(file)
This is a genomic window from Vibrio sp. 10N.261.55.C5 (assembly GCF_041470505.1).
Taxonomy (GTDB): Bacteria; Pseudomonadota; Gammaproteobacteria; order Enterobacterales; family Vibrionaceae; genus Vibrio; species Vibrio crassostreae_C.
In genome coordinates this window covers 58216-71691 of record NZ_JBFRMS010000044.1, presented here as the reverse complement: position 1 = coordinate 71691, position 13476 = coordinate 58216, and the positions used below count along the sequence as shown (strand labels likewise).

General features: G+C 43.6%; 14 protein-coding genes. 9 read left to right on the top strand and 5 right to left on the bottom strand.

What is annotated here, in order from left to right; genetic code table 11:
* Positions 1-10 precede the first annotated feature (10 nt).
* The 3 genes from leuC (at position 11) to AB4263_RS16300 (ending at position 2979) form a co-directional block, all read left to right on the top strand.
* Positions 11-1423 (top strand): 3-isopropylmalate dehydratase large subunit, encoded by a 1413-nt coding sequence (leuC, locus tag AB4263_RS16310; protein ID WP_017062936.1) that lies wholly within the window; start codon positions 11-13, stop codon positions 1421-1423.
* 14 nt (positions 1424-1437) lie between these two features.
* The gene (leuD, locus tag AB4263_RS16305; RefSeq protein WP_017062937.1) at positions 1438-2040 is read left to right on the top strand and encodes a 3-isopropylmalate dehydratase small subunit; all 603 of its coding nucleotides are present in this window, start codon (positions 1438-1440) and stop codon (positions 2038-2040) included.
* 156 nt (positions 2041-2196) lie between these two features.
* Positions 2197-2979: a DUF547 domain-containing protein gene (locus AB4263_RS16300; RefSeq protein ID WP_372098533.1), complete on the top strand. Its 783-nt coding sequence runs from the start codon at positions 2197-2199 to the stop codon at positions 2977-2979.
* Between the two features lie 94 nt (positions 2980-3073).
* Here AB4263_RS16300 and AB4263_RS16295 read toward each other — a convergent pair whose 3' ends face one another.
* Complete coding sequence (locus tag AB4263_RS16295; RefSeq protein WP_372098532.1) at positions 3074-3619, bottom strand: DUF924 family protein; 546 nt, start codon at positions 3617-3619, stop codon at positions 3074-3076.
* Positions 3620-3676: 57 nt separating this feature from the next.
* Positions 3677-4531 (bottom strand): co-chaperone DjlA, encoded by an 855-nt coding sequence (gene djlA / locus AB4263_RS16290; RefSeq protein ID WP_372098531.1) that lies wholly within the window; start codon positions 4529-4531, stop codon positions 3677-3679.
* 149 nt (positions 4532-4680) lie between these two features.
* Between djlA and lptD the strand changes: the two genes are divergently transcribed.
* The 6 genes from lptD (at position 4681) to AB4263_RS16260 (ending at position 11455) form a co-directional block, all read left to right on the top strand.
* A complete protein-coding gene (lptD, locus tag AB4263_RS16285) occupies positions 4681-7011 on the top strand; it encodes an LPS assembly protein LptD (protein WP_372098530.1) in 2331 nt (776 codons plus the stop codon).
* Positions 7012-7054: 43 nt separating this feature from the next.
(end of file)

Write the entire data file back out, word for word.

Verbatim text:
This is a genomic window from Vibrio sp. 10N.261.55.C5 (assembly GCF_041470505.1).
Taxonomy (GTDB): Bacteria; Pseudomonadota; Gammaproteobacteria; order Enterobacterales; family Vibrionaceae; genus Vibrio; species Vibrio crassostreae_C.
In genome coordinates this window covers 58216-71691 of record NZ_JBFRMS010000044.1, presented here as the reverse complement: position 1 = coordinate 71691, position 13476 = coordinate 58216, and the positions used below count along the sequence as shown (strand labels likewise).

General features: G+C 43.6%; 14 protein-coding genes. 9 read left to right on the top strand and 5 right to left on the bottom strand.

What is annotated here, in order from left to right; genetic code table 11:
* Positions 1-10 precede the first annotated feature (10 nt).
* The 3 genes from leuC (at position 11) to AB4263_RS16300 (ending at position 2979) form a co-directional block, all read left to right on the top strand.
* Positions 11-1423 (top strand): 3-isopropylmalate dehydratase large subunit, encoded by a 1413-nt coding sequence (leuC, locus tag AB4263_RS16310; protein ID WP_017062936.1) that lies wholly within the window; start codon positions 11-13, stop codon positions 1421-1423.
* 14 nt (positions 1424-1437) lie between these two features.
* The gene (leuD, locus tag AB4263_RS16305; RefSeq protein WP_017062937.1) at positions 1438-2040 is read left to right on the top strand and encodes a 3-isopropylmalate dehydratase small subunit; all 603 of its coding nucleotides are present in this window, start codon (positions 1438-1440) and stop codon (positions 2038-2040) included.
* 156 nt (positions 2041-2196) lie between these two features.
* Positions 2197-2979: a DUF547 domain-containing protein gene (locus AB4263_RS16300; RefSeq protein ID WP_372098533.1), complete on the top strand. Its 783-nt coding sequence runs from the start codon at positions 2197-2199 to the stop codon at positions 2977-2979.
* Between the two features lie 94 nt (positions 2980-3073).
* Here AB4263_RS16300 and AB4263_RS16295 read toward each other — a convergent pair whose 3' ends face one another.
* Complete coding sequence (locus tag AB4263_RS16295; RefSeq protein WP_372098532.1) at positions 3074-3619, bottom strand: DUF924 family protein; 546 nt, start codon at positions 3617-3619, stop codon at positions 3074-3076.
* Positions 3620-3676: 57 nt separating this feature from the next.
* Positions 3677-4531 (bottom strand): co-chaperone DjlA, encoded by an 855-nt coding sequence (gene djlA / locus AB4263_RS16290; RefSeq protein ID WP_372098531.1) that lies wholly within the window; start codon positions 4529-4531, stop codon positions 3677-3679.
* 149 nt (positions 4532-4680) lie between these two features.
* Between djlA and lptD the strand changes: the two genes are divergently transcribed.
* The 6 genes from lptD (at position 4681) to AB4263_RS16260 (ending at position 11455) form a co-directional block, all read left to right on the top strand.
* A complete protein-coding gene (lptD, locus tag AB4263_RS16285) occupies positions 4681-7011 on the top strand; it encodes an LPS assembly protein LptD (protein WP_372098530.1) in 2331 nt (776 codons plus the stop codon).
* Positions 7012-7054: 43 nt separating this feature from the next.